Richard, I’ll echo what Roger says here, if NPA doesn’t have a local guy (They have one fellow here in the big ol state of Florida) look to the universities and colleges in your area, ask the coaches if the schools don’t offer instruction who they would recommend, I believe it crucial to uncover what caused that impingement, that is of course unless you want to replay this drill.

[quote=“Chris O’Leary”]You may think I’m crazy, but a major league team doesn’t. They think this is something worth looking at when it comes to drafting people.[/quote]So, providing actual EVIDENCE isn’t required. Addressing my questions isn’t required. Just because you’ve convinced someone else without evidence doesn’t mean you’re right. You’ve produced absolutely nothing that has convinced me about the validity of your claims. I’ve presented you with what I believe is evidence that you actually are incorrect. You have yet to sufficiently respond to what you’ve been presented with yet we’re all supposed to change everything because of your coincidences.

I have provided evidence. It has convinced a lot of people, including many people who know a lot about baseball. However, I’m not surprised that it hasn’t convinced everyone. Let’s see if my predictions about Anthony Reyes bear out.

Until then, we should teach pitchers to do what HOFers like Greg Maddux and Nolan Ryan did, which is to keep their PAS elbows below their shoulders.

If you guys are going to rip into anyone, why not rip into Paul Nyman and his fans who are teaching that hyperabduction is necessary (they call it “making the upside down w”) despite the fact that…

  1. HOFers like Maddux and Ryan don’t do it.
  2. Their poster children for making the upside down w (e.g. Wagner and Smoltz) have had a series of shoulder problems.

[quote=“Chris O’Leary”]Until then, we should teach pitchers to do what HOFers like Greg Maddux and Nolan Ryan did, which is to keep their PAS elbows below their shoulders.[/quote]Keep it below the shoulder when? Are you ever going to address my pointing out how the elbow is up there only for a short amount of time and is back to shoulder height by the time the forearm gets to a horizontal position? You have consistently ignored that point but we’re still expected to believe your theory. Then you quote a PT who spoke to a completely different potential issue and say that it proves your point, which it just doesn’t. It’s about something different.

What you’re putting out there is a “theory” based on coincidental “patterns”. I will eat my words if you provide actual evidence. Convincing someone else isn’t evidence. Have they looked at the video and observed what I’ve pointed out or are they just impressed by the coincidences? I’d be curious to know what the major league team’s people would say about what I’ve been saying about the timing of the elbow being up at that height. You obviously are not going to address it. Maybe they will.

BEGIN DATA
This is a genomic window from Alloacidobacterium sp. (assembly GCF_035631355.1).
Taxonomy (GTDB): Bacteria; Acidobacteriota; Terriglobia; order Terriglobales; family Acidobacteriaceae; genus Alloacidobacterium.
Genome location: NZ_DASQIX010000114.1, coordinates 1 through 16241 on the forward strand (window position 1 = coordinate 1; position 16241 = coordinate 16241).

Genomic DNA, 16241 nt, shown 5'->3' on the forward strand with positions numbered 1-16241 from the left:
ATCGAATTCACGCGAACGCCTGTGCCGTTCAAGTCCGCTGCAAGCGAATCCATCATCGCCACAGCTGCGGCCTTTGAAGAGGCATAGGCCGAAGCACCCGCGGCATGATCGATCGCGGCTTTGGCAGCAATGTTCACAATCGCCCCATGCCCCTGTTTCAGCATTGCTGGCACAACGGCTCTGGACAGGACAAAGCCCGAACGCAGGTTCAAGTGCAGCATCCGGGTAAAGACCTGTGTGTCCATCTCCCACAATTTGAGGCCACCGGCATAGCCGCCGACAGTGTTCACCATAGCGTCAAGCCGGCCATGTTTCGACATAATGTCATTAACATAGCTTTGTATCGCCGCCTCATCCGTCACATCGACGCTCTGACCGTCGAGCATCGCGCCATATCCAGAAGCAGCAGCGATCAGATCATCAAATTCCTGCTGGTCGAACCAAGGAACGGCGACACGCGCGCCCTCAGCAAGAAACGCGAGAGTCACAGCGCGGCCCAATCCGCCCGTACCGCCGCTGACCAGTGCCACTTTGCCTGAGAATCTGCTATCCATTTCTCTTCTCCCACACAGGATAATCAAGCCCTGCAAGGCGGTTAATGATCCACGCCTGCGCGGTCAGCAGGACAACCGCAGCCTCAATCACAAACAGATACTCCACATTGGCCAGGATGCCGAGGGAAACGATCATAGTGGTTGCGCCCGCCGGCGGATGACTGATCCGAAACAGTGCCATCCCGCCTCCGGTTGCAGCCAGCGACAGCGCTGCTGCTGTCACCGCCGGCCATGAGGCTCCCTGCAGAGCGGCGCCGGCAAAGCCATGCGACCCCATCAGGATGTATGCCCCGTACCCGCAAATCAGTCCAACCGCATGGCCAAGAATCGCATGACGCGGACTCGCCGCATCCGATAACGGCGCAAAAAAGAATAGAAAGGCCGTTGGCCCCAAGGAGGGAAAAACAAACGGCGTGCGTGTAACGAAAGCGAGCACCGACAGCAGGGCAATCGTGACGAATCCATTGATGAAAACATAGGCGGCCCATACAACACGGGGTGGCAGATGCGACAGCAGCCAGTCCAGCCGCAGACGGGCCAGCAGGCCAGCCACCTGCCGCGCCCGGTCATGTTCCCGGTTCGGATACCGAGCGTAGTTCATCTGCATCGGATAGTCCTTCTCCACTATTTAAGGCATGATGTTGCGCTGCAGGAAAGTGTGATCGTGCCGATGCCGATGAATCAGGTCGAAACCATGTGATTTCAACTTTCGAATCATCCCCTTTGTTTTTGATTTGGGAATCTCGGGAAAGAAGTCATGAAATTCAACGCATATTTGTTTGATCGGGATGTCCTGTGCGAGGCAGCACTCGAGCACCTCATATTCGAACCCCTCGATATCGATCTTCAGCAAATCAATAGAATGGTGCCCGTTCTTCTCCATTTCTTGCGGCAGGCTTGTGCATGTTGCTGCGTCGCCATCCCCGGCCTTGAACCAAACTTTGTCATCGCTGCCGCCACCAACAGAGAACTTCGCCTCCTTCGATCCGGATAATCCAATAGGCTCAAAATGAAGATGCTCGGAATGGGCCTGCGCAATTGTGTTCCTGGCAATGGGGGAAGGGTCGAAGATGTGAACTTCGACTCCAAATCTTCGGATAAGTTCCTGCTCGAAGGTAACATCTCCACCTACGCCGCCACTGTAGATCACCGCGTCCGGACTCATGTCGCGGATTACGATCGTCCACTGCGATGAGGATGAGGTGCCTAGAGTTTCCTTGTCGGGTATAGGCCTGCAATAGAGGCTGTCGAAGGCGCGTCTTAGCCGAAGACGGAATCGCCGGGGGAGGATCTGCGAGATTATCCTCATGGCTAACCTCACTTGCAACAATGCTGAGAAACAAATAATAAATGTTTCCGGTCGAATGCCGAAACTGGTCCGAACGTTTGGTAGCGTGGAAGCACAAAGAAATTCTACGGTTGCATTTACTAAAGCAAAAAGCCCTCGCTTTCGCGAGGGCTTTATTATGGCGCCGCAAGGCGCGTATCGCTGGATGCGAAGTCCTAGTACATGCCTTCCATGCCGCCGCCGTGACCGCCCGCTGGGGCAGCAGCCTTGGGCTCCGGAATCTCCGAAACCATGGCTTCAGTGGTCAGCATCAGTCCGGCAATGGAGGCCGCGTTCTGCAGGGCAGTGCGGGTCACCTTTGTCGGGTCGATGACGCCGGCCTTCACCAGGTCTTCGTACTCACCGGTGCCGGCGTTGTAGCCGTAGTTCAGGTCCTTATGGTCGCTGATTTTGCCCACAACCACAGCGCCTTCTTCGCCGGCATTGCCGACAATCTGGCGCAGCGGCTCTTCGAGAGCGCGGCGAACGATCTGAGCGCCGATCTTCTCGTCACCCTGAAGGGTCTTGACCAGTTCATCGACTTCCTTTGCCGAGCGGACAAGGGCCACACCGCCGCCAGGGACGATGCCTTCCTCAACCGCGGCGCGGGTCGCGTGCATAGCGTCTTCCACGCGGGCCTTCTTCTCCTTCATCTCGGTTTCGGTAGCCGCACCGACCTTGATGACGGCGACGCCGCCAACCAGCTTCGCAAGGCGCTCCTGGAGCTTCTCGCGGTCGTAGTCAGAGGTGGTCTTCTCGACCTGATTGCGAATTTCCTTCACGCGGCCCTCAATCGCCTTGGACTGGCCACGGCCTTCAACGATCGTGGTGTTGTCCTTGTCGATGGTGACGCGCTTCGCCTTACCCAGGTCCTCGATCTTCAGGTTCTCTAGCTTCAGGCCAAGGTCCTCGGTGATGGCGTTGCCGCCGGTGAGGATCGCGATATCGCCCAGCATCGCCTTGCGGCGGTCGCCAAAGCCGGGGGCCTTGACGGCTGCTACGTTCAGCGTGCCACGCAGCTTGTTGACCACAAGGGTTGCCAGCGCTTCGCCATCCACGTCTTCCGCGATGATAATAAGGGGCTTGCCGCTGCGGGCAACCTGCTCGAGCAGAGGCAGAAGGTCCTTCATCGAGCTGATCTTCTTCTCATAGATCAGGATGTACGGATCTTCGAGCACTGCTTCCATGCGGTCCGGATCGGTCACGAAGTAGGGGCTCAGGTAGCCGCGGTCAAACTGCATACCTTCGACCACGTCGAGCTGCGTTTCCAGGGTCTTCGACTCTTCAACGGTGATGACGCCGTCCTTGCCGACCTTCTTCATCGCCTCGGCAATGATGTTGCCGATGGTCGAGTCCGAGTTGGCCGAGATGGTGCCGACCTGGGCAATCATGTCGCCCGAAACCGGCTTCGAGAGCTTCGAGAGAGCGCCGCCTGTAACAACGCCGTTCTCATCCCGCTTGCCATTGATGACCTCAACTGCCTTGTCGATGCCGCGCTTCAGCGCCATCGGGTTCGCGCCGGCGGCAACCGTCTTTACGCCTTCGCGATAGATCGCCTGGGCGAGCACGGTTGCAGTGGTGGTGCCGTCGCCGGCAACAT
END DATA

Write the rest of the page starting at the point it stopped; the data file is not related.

He, his son, and his doctor all seem interested in finding out the root cause of the problem, and I’m trying to help

I already acknowledged your obvious desire to help Chris, I will reiterate that I don’t think anyone doubts that, what is very objectionable to me is when you take it from a theory and attempt to apply it to Richards situation.
Can I please get you to confirm that it is the most important thing for Richard and son to get better? You made no mention of that in your advice to him.
Yes you did intermingle a vague statement about video while going through your statements about his mechs. but Chris we are talking about someones hopes and dreams here. If in your former life you made an analysis of a photo malpractice potentially ensued, how can our good intentions supercede the need for us to help this kid get to where he wants to go? Thats rhetorical…because you and I both know that this is not the condition or the desired result. Heck as Lil Ricky gets better his mechs may naturally change over that time due to any number of factors, so speculating on whether he looks like Prioe or Dantrelle or Tanner for that matter makes little impact on Lil Ricky getting to the point where he can painlessly perform his art.

I’m not trying to boast.

What it would seem you attempted to do would be to flaunt your new position in the face of a man who has been openly critical of you for this and apparently other reasons. They’ve not been easy on you so your frustration is understandable but being hired by a team to assess photo’s doesn’t give you Carte Blanche with how you approach a hurt kid looking for help, and I don’t doubt that they are pleased with some of your analysis…but I didn’t hear you say you had replaced anyone as a trainer or team doctor.
Sorry Richard to hijack your thread. :oops:

FYI, Reyes already had arm problems in college. So that might be an additional variable in the equation should he become injured.

Predicting a pitcher is going to have arm problems is like predicting someone will lose money in Vegas.

The hard part is predicting who won’t have arm problems.

The Dodgers predicted Pedro Martinez’s arm problems a long time ago, and got rid of him. Problem was that he had a long, very successful career in the meantime.

At some point people have to realize that pitching is hard on the arm and most people are going to have arm problems eventually regardless of mechanics and a very few aren’t. You can’t pick a pitcher and say that throwing like that pitcher will help you avoid arm problems. That rubber armed pitcher may have mechanics that would destroy another pitcher’s arm but simply may heal quicker than most or have stronger tendons or ligaments than most.

Personally, I think that a 5’11" pitcher who used Randy Johnson’s mechanics would be quite unlikely to have arm problems, mostly because they’d be unlikely to throw over 80 mph. Less stress, much shorter career.

Heck, the reality is these days that a pitcher who has undergone TJ may have a higher value than one who hasn’t because he’s probably less likely to need TJ surgery in the future.

That’s why I talk about both the younger guys whose mechanics I don’t like (e.g. Anthony Reyes) and the younger guys whose mechanics I do like…

  • Freddy Garcia
  • Roy Oswalt

Don’t confuse me with Marshall. I don’t hate everyone’s mechanics.

Oswalt is a bit of a slinger and as such likely to have arm problems eventually simply because he throws so hard for his size unless he’s one of those genetic freaks, though he’s been very durable so far. I hope he doesn’t get injured since his arm action is almost identical to my son’s.

Garcia was down with an arm injury in 2000.

See, it is very easy to predict arm injuries. One you’ll have to wait 10 or 15 years to prove me wrong and the other has already injured his arm.